“Don’t forget to protect your computer” is undoubtedly the best advice you can be given after your computer is repaired or fixed. Perhaps another and more suitable advice would be, “don’t make the same mistake twice.”

Believe it or not, a lot of computer repairs and fixing is done on issues that are either repeated because the user made the same mistake twice (sometimes even more) or didn’t find ways to protect the computer from external attacks. For the former, the user clicked on an e-mail link that opened the computer to malware attack, had the computer repaired, and then did it again. For the latter, the user simply didn’t have any antivirus or anti-malware programs installed.

We are hoping that these guidelines will, well, “guide” you to be more careful even after your computer is fixed.

Users need to be always suspicious

Don’t open email attachments or click hyperlinks in e-mails that you’re not expecting. If you don’t know the sender, delete the email immediately. If you do know the sender but the message is unexpected or suspicious, verify via call, text, or any other method that the e-mail is legitimate. If it’s not legitimate, delete it immediately.

Turn off your computer when you’re done for the day

With the growth of high-speed Internet connections, many opt to leave their computers on to be ready for the next day. The downside is that being “always on” renders computers more susceptible to attack and will tax its components to the maximum. Beyond firewall protection, which is designed to fend off unwanted attacks, turning the computer off effectively severs any potential attack connection. This is effective against all forms or botnets, malicious software, spyware, virus, adware, worms, and malware. Like any machine, give your computer time to rest.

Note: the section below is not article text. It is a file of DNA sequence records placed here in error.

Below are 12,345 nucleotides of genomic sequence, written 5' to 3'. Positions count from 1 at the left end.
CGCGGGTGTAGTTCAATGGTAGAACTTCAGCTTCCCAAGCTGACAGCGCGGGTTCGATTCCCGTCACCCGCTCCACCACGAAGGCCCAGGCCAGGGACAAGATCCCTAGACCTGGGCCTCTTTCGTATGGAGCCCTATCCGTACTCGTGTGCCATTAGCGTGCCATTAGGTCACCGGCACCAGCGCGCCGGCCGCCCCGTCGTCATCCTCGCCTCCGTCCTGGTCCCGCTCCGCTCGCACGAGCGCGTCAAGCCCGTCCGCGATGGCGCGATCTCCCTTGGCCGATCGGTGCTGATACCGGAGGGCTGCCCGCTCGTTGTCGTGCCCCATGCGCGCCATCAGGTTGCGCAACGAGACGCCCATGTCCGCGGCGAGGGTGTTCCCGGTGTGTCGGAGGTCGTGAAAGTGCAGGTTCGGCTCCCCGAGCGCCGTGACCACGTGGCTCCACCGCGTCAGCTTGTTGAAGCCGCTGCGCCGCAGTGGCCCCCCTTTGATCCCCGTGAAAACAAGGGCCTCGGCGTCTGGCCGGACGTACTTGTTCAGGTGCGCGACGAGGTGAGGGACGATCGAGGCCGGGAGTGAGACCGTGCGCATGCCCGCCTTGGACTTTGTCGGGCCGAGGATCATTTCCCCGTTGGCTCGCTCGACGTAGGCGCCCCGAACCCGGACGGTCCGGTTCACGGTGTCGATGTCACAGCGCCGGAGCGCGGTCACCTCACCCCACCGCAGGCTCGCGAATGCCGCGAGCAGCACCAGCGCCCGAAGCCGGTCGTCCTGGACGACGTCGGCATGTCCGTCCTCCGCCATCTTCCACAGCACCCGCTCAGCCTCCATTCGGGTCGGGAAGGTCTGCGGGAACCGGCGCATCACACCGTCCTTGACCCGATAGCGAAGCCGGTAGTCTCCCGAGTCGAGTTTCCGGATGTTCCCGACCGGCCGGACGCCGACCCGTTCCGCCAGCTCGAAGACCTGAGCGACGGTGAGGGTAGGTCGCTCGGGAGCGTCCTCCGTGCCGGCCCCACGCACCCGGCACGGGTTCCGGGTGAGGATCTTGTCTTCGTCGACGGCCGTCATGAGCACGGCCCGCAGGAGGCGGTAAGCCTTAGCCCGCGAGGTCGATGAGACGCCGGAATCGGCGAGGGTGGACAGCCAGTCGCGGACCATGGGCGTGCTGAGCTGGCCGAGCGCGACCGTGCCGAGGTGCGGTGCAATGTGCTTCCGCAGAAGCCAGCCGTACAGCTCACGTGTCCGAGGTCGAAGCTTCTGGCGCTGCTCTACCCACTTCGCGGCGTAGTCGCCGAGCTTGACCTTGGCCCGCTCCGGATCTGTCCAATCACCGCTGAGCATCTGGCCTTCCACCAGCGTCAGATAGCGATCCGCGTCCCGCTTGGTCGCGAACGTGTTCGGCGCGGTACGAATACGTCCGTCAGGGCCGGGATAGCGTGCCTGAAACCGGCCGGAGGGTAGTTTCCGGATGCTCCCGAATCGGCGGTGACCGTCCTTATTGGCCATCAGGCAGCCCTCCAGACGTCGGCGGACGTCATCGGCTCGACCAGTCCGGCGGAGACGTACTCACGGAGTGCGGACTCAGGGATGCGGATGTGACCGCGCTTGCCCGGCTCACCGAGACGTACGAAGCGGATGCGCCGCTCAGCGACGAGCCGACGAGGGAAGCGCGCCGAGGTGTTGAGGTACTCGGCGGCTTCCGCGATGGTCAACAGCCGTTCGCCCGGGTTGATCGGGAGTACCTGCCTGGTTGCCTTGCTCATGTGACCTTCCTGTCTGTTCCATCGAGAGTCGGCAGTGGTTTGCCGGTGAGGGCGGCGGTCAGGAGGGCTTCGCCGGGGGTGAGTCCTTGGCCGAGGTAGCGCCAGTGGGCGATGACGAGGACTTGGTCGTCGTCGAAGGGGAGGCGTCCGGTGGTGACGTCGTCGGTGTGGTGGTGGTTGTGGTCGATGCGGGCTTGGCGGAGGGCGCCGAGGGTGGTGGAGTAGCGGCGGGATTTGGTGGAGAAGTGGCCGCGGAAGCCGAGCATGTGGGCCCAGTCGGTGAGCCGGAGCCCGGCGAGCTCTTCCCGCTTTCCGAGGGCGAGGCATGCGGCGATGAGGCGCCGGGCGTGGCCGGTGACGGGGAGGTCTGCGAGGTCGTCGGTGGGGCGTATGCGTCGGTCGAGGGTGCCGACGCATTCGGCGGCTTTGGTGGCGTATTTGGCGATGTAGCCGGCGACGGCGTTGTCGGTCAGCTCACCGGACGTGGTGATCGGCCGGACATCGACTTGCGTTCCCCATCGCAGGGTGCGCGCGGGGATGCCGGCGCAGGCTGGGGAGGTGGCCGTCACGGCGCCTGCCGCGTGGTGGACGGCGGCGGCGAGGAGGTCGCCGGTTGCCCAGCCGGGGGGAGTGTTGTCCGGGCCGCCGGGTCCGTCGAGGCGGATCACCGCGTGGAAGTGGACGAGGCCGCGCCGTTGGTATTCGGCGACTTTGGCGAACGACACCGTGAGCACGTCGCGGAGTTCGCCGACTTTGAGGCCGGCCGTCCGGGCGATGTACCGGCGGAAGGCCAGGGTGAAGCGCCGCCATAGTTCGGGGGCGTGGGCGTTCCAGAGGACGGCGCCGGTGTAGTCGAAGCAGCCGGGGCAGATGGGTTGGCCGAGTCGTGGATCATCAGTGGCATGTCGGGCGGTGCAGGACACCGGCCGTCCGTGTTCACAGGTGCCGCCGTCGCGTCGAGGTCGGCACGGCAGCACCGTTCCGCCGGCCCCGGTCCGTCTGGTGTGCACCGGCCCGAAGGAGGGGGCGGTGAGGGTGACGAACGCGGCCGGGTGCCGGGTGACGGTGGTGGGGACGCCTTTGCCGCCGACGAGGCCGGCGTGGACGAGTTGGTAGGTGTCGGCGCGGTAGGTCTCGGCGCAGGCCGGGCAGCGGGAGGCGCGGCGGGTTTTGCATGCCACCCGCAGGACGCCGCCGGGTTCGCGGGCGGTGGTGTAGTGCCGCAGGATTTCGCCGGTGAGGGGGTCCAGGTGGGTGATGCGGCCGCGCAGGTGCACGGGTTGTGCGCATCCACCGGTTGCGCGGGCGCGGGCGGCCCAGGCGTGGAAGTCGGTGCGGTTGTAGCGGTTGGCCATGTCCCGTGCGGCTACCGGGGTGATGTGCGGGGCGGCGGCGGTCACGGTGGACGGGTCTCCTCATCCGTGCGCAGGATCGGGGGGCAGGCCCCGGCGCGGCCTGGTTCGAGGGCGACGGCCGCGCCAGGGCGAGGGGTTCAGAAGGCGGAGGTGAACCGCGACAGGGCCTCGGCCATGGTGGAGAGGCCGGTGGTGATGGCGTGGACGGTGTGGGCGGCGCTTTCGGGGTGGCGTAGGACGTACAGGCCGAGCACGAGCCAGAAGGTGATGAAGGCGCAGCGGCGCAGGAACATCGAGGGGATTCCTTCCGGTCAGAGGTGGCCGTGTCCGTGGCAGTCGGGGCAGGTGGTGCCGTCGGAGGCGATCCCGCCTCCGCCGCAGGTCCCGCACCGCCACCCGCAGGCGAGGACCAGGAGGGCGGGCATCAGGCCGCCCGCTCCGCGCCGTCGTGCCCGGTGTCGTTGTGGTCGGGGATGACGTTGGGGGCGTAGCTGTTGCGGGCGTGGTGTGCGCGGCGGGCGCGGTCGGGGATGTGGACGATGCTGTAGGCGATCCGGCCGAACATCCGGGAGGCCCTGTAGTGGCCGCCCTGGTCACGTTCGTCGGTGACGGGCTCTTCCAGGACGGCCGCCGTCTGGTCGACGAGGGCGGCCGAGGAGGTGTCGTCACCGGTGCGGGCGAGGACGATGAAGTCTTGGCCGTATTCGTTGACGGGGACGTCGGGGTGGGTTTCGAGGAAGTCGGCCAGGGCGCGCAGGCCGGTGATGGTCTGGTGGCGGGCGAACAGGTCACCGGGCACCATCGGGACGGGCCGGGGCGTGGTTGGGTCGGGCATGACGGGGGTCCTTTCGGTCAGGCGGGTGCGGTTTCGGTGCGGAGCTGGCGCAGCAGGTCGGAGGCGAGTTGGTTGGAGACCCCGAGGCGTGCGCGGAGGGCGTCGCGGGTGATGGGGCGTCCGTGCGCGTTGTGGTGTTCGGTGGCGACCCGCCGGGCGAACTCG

Back up data

Back up critical data on a regular basis, and make sure those backups are available offline. Be sure your backups are not always kept on the network because leaving them connected can expose them to encryption and destruction. If you back up on the cloud, also have a physical backup such as using external hard disks and DVD’s.

Keep systems patched and up to date

Always apply the latest software patches and make sure antivirus or anti-malware signatures are up to date. In relation to the recent Petya variant attack, Microsoft patch MS 17-010 would have largely stopped the malware’s ability to spread using Eternal Blue and Eternal Romance vulnerabilities. Regular patching significantly reduces the attack surface and makes it more difficult for the attacker to get in.

Keep your computer protected

Both Microsoft Windows and Apple’s Mac operating systems come with pre-installed firewall, anti-virus, and spyware protection. They’re actually quite reliable so we suggest you use them when you first set-up your computer or laptop. Sometimes, these pre-installed software protection programs for anti-virus are for a free-trial period only. Don’t be surprised if you’re asked to pay a yearly fee after the trial period is over. This is entirely up to you now but it’s really worth the cost.

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This entry was posted by Staff Writer on Wednesday, August 16, 2017 at 6:12:51 AM and is filed under Tech Tips & Tricks.

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